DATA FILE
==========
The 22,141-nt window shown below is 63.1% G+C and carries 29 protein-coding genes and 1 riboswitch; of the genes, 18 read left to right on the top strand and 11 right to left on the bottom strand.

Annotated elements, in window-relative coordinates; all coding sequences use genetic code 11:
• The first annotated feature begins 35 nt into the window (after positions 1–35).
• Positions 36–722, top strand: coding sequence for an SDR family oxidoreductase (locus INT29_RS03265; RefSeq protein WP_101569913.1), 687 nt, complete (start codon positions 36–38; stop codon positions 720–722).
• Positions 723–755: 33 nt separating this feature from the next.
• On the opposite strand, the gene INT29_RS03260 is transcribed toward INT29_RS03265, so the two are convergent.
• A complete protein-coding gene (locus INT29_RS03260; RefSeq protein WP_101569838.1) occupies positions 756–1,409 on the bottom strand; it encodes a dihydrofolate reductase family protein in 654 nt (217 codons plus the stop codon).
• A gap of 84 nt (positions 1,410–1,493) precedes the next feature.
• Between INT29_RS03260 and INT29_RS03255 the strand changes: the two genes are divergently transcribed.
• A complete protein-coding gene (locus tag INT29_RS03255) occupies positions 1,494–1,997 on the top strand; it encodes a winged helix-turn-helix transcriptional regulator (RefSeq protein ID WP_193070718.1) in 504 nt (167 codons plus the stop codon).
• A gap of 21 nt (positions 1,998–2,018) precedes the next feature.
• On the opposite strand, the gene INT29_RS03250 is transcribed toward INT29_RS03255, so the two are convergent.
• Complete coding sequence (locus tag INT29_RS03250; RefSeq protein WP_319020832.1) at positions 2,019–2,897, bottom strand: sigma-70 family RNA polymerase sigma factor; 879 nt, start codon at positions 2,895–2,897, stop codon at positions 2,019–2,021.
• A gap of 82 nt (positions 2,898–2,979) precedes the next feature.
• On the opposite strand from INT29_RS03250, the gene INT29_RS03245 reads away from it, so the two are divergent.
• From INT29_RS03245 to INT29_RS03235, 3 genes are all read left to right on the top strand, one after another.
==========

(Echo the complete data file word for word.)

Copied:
The 22,141-nt window shown below is 63.1% G+C and carries 29 protein-coding genes and 1 riboswitch; of the genes, 18 read left to right on the top strand and 11 right to left on the bottom strand.

Annotated elements, in window-relative coordinates; all coding sequences use genetic code 11:
• The first annotated feature begins 35 nt into the window (after positions 1–35).
• Positions 36–722, top strand: coding sequence for an SDR family oxidoreductase (locus INT29_RS03265; RefSeq protein WP_101569913.1), 687 nt, complete (start codon positions 36–38; stop codon positions 720–722).
• Positions 723–755: 33 nt separating this feature from the next.
• On the opposite strand, the gene INT29_RS03260 is transcribed toward INT29_RS03265, so the two are convergent.
• A complete protein-coding gene (locus INT29_RS03260; RefSeq protein WP_101569838.1) occupies positions 756–1,409 on the bottom strand; it encodes a dihydrofolate reductase family protein in 654 nt (217 codons plus the stop codon).
• A gap of 84 nt (positions 1,410–1,493) precedes the next feature.
• Between INT29_RS03260 and INT29_RS03255 the strand changes: the two genes are divergently transcribed.
• A complete protein-coding gene (locus tag INT29_RS03255) occupies positions 1,494–1,997 on the top strand; it encodes a winged helix-turn-helix transcriptional regulator (RefSeq protein ID WP_193070718.1) in 504 nt (167 codons plus the stop codon).
• A gap of 21 nt (positions 1,998–2,018) precedes the next feature.
• On the opposite strand, the gene INT29_RS03250 is transcribed toward INT29_RS03255, so the two are convergent.
• Complete coding sequence (locus tag INT29_RS03250; RefSeq protein WP_319020832.1) at positions 2,019–2,897, bottom strand: sigma-70 family RNA polymerase sigma factor; 879 nt, start codon at positions 2,895–2,897, stop codon at positions 2,019–2,021.
• A gap of 82 nt (positions 2,898–2,979) precedes the next feature.
• On the opposite strand from INT29_RS03250, the gene INT29_RS03245 reads away from it, so the two are divergent.
• From INT29_RS03245 to INT29_RS03235, 3 genes are all read left to right on the top strand, one after another.